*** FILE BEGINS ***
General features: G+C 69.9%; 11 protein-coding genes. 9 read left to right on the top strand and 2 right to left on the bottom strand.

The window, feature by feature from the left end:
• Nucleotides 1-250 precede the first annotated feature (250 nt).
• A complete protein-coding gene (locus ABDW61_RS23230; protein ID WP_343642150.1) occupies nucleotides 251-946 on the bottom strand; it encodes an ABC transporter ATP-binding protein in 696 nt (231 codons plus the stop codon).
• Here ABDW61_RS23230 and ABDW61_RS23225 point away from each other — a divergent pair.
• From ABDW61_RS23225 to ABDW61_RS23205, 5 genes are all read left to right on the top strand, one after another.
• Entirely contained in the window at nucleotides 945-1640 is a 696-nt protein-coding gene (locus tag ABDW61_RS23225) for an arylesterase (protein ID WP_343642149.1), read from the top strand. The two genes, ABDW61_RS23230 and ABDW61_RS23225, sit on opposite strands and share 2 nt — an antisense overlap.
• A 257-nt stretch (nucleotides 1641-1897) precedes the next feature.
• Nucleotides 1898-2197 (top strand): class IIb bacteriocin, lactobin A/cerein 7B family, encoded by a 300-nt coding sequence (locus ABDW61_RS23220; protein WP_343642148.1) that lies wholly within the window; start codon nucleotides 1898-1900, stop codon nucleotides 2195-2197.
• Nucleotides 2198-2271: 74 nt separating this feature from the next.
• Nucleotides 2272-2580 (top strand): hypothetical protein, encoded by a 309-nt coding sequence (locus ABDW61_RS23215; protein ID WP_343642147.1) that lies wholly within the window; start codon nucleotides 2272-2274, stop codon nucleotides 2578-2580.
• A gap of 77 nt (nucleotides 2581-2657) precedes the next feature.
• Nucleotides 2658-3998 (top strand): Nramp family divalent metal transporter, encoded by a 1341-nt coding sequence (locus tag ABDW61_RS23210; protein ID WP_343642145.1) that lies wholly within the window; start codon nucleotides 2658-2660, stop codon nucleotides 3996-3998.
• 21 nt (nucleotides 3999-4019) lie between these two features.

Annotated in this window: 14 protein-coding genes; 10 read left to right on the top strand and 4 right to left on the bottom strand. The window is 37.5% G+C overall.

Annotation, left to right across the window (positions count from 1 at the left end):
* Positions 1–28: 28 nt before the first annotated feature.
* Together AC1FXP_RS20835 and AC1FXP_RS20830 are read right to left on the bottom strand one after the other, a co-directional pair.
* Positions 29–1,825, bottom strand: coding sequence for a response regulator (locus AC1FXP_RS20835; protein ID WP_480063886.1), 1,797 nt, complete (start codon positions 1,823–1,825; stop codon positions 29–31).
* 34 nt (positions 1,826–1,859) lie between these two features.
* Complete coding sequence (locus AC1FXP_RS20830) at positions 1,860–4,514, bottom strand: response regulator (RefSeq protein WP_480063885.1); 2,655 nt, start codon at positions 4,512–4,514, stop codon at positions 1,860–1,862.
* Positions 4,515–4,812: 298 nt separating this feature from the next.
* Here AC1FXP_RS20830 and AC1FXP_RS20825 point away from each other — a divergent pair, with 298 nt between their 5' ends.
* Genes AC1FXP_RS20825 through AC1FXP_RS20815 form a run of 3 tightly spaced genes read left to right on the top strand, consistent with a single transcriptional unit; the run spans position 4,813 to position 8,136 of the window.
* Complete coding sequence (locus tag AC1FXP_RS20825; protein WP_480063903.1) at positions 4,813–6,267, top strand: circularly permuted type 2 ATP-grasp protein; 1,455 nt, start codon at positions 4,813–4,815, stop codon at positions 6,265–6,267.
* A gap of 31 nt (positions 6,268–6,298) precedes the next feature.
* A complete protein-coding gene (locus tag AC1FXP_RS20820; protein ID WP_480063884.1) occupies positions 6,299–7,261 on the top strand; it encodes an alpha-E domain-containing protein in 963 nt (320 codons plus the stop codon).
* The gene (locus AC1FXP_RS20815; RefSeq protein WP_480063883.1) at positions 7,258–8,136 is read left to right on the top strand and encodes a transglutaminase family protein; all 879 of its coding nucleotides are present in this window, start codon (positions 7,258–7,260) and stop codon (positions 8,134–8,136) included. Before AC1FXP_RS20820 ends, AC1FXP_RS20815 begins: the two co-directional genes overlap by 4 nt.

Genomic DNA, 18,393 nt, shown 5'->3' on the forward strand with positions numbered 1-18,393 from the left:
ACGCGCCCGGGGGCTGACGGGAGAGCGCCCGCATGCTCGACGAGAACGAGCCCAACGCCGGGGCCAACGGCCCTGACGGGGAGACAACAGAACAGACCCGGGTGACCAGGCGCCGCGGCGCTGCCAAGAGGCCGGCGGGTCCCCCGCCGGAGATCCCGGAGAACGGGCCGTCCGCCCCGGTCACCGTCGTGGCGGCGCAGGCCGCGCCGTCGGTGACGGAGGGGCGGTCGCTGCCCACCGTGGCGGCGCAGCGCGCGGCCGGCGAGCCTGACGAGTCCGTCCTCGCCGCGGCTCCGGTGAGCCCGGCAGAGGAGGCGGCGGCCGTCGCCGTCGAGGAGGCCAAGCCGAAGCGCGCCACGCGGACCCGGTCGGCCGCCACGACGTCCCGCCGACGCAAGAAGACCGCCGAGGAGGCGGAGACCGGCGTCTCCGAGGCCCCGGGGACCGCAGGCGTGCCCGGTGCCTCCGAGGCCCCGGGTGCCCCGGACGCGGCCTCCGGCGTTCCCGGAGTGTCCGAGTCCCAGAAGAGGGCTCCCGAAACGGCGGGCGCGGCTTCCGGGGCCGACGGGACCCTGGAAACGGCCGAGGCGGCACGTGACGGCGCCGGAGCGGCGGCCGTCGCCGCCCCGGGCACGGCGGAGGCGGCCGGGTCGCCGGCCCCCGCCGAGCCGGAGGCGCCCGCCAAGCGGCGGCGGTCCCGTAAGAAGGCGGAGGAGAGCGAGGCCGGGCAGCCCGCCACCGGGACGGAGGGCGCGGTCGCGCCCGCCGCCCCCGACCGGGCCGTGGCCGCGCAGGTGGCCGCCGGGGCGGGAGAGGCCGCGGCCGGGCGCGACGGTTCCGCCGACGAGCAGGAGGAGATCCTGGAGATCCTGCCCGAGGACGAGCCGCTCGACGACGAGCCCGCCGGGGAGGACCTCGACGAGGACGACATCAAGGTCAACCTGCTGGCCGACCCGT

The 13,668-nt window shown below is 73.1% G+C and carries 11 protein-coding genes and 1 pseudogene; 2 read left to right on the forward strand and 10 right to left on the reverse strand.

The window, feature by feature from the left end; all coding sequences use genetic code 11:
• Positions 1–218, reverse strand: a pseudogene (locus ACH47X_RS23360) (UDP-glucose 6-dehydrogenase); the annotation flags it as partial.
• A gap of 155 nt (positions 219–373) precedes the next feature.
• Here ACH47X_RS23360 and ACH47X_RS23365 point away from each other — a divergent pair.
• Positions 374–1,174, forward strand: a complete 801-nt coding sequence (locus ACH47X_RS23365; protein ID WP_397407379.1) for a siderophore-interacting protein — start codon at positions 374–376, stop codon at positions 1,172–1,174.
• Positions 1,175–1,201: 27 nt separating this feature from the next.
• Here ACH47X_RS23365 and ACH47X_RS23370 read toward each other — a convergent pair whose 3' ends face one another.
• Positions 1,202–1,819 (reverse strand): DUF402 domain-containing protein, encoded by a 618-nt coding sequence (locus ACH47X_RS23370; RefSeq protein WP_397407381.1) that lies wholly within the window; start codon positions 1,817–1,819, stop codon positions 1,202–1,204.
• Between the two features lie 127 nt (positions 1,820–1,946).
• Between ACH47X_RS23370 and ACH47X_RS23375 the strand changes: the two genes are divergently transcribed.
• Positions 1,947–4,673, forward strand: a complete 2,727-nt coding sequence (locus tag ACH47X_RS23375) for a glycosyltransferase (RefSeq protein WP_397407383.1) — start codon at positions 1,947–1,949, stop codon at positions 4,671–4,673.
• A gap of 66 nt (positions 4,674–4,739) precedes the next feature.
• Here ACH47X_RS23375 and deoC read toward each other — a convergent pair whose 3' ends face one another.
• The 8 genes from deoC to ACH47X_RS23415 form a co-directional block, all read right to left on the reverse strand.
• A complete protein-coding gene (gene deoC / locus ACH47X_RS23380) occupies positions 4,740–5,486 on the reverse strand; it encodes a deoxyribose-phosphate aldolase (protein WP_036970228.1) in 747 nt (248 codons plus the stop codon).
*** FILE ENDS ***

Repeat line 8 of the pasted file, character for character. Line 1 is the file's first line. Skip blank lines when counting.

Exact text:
• A 257-nt stretch (nucleotides 1641-1897) precedes the next feature.